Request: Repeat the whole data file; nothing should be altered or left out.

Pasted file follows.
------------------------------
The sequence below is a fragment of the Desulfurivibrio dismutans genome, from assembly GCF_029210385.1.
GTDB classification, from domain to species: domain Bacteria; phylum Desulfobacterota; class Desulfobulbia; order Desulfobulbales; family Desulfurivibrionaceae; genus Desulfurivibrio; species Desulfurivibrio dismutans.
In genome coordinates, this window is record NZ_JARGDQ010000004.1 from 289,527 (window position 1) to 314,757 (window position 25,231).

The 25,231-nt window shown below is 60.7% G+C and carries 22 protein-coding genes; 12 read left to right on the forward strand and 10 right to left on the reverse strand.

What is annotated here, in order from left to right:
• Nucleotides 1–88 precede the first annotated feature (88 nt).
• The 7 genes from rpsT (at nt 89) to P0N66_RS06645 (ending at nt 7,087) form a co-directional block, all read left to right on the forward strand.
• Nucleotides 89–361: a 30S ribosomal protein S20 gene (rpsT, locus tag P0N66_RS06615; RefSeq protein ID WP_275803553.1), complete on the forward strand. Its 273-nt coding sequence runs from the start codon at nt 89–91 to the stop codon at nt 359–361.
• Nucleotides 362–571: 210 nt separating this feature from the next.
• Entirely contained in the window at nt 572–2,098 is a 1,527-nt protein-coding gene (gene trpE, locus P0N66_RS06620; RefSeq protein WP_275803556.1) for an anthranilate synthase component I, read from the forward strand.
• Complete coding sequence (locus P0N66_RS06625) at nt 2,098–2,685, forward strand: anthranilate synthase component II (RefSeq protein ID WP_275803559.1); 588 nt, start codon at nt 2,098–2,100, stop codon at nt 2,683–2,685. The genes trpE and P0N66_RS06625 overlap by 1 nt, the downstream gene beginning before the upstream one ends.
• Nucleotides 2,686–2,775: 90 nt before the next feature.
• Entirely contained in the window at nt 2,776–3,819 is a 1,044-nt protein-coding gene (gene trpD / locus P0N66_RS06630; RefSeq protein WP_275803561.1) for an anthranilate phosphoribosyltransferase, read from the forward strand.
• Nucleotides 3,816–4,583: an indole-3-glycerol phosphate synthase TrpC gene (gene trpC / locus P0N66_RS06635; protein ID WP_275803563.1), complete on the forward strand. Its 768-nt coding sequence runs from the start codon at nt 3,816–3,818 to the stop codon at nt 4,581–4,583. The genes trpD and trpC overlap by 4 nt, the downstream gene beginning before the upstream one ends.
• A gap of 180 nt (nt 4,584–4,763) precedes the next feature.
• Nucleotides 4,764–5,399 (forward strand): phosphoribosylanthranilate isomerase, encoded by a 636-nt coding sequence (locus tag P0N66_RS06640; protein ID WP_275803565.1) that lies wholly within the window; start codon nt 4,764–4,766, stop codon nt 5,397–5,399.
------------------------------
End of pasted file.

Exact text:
The sequence below is a fragment of the Desulfurivibrio dismutans genome, from assembly GCF_029210385.1.
GTDB classification, from domain to species: domain Bacteria; phylum Desulfobacterota; class Desulfobulbia; order Desulfobulbales; family Desulfurivibrionaceae; genus Desulfurivibrio; species Desulfurivibrio dismutans.
In genome coordinates, this window is record NZ_JARGDQ010000004.1 from 289,527 (window position 1) to 314,757 (window position 25,231).

The 25,231-nt window shown below is 60.7% G+C and carries 22 protein-coding genes; 12 read left to right on the forward strand and 10 right to left on the reverse strand.

What is annotated here, in order from left to right:
• Nucleotides 1–88 precede the first annotated feature (88 nt).
• The 7 genes from rpsT (at nt 89) to P0N66_RS06645 (ending at nt 7,087) form a co-directional block, all read left to right on the forward strand.
• Nucleotides 89–361: a 30S ribosomal protein S20 gene (rpsT, locus tag P0N66_RS06615; RefSeq protein ID WP_275803553.1), complete on the forward strand. Its 273-nt coding sequence runs from the start codon at nt 89–91 to the stop codon at nt 359–361.
• Nucleotides 362–571: 210 nt separating this feature from the next.
• Entirely contained in the window at nt 572–2,098 is a 1,527-nt protein-coding gene (gene trpE, locus P0N66_RS06620; RefSeq protein WP_275803556.1) for an anthranilate synthase component I, read from the forward strand.
• Complete coding sequence (locus P0N66_RS06625) at nt 2,098–2,685, forward strand: anthranilate synthase component II (RefSeq protein ID WP_275803559.1); 588 nt, start codon at nt 2,098–2,100, stop codon at nt 2,683–2,685. The genes trpE and P0N66_RS06625 overlap by 1 nt, the downstream gene beginning before the upstream one ends.
• Nucleotides 2,686–2,775: 90 nt before the next feature.
• Entirely contained in the window at nt 2,776–3,819 is a 1,044-nt protein-coding gene (gene trpD / locus P0N66_RS06630; RefSeq protein WP_275803561.1) for an anthranilate phosphoribosyltransferase, read from the forward strand.
• Nucleotides 3,816–4,583: an indole-3-glycerol phosphate synthase TrpC gene (gene trpC / locus P0N66_RS06635; protein ID WP_275803563.1), complete on the forward strand. Its 768-nt coding sequence runs from the start codon at nt 3,816–3,818 to the stop codon at nt 4,581–4,583. The genes trpD and trpC overlap by 4 nt, the downstream gene beginning before the upstream one ends.
• A gap of 180 nt (nt 4,584–4,763) precedes the next feature.
• Nucleotides 4,764–5,399 (forward strand): phosphoribosylanthranilate isomerase, encoded by a 636-nt coding sequence (locus tag P0N66_RS06640; protein ID WP_275803565.1) that lies wholly within the window; start codon nt 4,764–4,766, stop codon nt 5,397–5,399.